You’re also working on scheme to regenerate Herne Bay pier. What is your personal connection to Herne Bay?
I was born and raised in Herne Bay, I grew up in a house on Pier Avenue. All my family are from the town and I’d spend most weekends walking around visiting my grandparents, aunty and cousins. We’d spend the summers on the beach at our beach hut. When I was 11 I decided to canoe out to the old pier head without a life jacket on, it’s three quarters of a mile to paddle there, I was in a lot of trouble with my poor Mum who’d been ‘going spare’ watching from the beach. Herne Bay pier was the second longest in Britain until the connecting pier burnt down, leaving the pavilion head out to sea with the remaining, considerably shorter pier connected to the land. I left when I was 18 to study architecture in London. I was desperate to move away from my hometown, to leave behind the familiar and embrace a new and exciting city. I used to go roller-skating on the pier when I was younger but it wasn’t economically viable to keep it open anymore so they demolished it a few years ago. Since then I’ve been doing little designs at the weekends but never came up with anything suitable. It wasn’t until the Pier Trust started putting little white huts on the pier for little pop up shops that really inspired me and lead to me developing my pier scheme. Eastborne pier caught fire last year so piers were in the news, then Janet Street Porter wrote an article exclaiming “save our seaside”.
She was quoted as saying, “Herne Bay, just down the coast needs the same treatment – the truncated pier looks sad, and the seafront could be fabulous.”
I saw on Facebook that there was to be a meeting on the pier with the pier trust and the local press about the future of the pier. I knew I had to get my ideas to that meeting, so I pulled an all-nighter and emailed my presentation to the pier trust and the local journalists. It was front page news of the Herne Bay Gazette with a double page spread. Since then I’ve been working directly with the pier trust and developing the scheme in my spare time.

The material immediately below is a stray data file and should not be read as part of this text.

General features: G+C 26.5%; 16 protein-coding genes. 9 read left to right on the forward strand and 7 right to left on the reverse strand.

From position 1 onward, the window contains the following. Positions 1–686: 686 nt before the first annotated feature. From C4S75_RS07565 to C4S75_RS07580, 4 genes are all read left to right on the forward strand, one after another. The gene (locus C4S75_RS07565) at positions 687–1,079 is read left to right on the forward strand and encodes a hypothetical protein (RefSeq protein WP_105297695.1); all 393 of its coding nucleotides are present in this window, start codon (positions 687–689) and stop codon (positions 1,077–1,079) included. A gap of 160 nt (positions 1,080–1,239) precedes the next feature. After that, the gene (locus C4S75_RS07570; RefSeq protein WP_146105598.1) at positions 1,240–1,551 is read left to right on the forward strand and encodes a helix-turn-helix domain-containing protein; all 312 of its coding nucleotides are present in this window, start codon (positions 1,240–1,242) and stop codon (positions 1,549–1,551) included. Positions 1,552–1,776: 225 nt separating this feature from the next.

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What are you aiming to achieve with the scheme?
The pier is an extremely important and visible landmark in the town and local people are very protective and sensitive towards it. My approach is to try to retain and enhance it’s sense of local identity from the materials used to, it’s sense of fun. Not only have the pier trust built a series of white beach hut shops on the pier they’ve also been organising a series of events, including a pop up cinema, Santa’s grotto and reindeer at Christmas and lambs for the kids at Easter. This is great to activate the site and involve the locals but being so exposed out to sea these activities are subject to the weather, which is often rainy, cold and very windy. My scheme uses these huts as a starting point but lined up along the neck of the pier and pulled out to create a café at the entrance to create a piazza at the entrance, adjacent to an existing fish restaurant – Le Petit Poisson and at the other end an events space and outdoor eating area opening out onto a landscaped garden out on the pier. This could help make it an iconic pier for the community but also attract tourists to the town too.

Who or what are you inspired by?
People who get stuck in. Everyone at the Pier Trust are volunteers and have worked extremely hard to create something new. They have plenty of critics and have no formal training in generating new businesses and running a pier but they got together, fought for the lease from the council and continue to organise new events to involve the community. No one was commissioned or given a massive grant, they just had a go. I’ve learnt that having an idea is the easy bit but finishing is the hard bit.

You’ve been a guardian for six years now. What about the scheme works so well for you?
Six years ago I was living in an expensive small bedroom in Shoreditch, then the recession hit. A few people at work were made redundant and the rest of us had a pay cut. I couldn’t afford to stay living where I was and a friend suggested I join the Ad Hoc Guardian scheme. I took the first property I was offered which was a grand brick townhouse with a large basement and garden in Peckham. It had been used as a council office building and was now being sold off, presumably also as a result of the recession. My bedroom was the former meeting room which was very large, dual aspect, generous floor to ceiling heights, double doors onto the garden and I had a dressing room adjacent that used to be the photocopy room.

See Tim’s screen printing work at Iloveshoreditch.com and his work on the Herne Bay Pier scheme at lovehernebay.co.uk.